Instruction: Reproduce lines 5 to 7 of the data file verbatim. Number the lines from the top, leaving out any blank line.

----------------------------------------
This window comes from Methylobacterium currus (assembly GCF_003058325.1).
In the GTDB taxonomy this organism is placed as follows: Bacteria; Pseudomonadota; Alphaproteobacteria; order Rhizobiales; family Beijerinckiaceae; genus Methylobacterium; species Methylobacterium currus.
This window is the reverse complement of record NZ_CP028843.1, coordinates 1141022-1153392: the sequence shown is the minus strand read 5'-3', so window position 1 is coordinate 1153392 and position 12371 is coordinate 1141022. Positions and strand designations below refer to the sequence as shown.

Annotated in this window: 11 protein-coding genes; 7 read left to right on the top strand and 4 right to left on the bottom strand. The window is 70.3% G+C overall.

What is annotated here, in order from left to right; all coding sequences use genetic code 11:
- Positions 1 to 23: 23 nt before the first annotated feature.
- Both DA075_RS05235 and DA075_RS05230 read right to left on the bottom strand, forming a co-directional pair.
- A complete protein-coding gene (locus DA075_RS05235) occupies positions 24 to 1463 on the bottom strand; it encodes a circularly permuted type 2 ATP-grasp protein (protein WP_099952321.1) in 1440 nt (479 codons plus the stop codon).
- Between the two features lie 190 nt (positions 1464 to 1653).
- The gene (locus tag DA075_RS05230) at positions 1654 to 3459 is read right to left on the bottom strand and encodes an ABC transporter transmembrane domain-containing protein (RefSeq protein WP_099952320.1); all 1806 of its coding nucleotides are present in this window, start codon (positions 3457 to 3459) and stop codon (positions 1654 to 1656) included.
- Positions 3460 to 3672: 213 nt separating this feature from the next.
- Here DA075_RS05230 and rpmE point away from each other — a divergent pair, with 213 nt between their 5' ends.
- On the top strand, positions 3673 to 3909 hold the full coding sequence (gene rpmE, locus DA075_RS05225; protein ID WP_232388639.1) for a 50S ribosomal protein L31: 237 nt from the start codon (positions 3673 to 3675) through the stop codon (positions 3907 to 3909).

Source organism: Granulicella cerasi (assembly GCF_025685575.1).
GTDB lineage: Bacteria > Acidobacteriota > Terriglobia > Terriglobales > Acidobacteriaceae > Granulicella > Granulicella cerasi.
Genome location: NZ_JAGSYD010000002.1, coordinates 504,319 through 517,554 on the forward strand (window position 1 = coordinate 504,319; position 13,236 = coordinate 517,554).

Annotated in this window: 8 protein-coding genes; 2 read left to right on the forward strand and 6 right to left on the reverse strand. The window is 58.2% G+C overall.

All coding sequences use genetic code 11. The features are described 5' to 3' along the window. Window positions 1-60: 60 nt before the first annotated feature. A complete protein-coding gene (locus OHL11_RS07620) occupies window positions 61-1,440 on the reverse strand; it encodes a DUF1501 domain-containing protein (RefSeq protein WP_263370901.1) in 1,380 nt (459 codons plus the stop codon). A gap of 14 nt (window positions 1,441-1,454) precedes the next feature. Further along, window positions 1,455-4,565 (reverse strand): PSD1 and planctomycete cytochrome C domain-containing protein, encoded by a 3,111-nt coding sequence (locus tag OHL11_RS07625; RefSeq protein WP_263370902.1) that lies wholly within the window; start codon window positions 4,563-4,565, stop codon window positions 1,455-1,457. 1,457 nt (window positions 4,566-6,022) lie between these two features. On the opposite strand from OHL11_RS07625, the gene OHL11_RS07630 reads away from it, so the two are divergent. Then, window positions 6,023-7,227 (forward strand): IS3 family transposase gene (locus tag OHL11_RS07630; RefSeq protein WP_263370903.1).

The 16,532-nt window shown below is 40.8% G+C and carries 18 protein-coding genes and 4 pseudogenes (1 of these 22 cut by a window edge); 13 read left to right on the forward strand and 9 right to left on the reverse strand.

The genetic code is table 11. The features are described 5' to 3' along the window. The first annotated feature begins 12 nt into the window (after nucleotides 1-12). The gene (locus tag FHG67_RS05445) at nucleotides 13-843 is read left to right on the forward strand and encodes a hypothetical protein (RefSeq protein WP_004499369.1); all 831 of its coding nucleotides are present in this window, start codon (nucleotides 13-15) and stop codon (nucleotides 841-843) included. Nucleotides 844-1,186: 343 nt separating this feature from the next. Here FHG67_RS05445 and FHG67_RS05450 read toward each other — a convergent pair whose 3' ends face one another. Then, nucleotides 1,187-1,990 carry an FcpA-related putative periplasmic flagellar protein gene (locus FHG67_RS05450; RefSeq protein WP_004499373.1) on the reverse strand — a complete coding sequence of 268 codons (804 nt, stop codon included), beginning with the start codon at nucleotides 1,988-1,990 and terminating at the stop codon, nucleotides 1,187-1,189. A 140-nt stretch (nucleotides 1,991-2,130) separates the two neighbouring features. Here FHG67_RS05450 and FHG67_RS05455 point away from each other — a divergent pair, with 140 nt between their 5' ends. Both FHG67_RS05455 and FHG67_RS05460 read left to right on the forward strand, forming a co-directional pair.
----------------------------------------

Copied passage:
What is annotated here, in order from left to right; all coding sequences use genetic code 11:
- Positions 1 to 23: 23 nt before the first annotated feature.
- Both DA075_RS05235 and DA075_RS05230 read right to left on the bottom strand, forming a co-directional pair.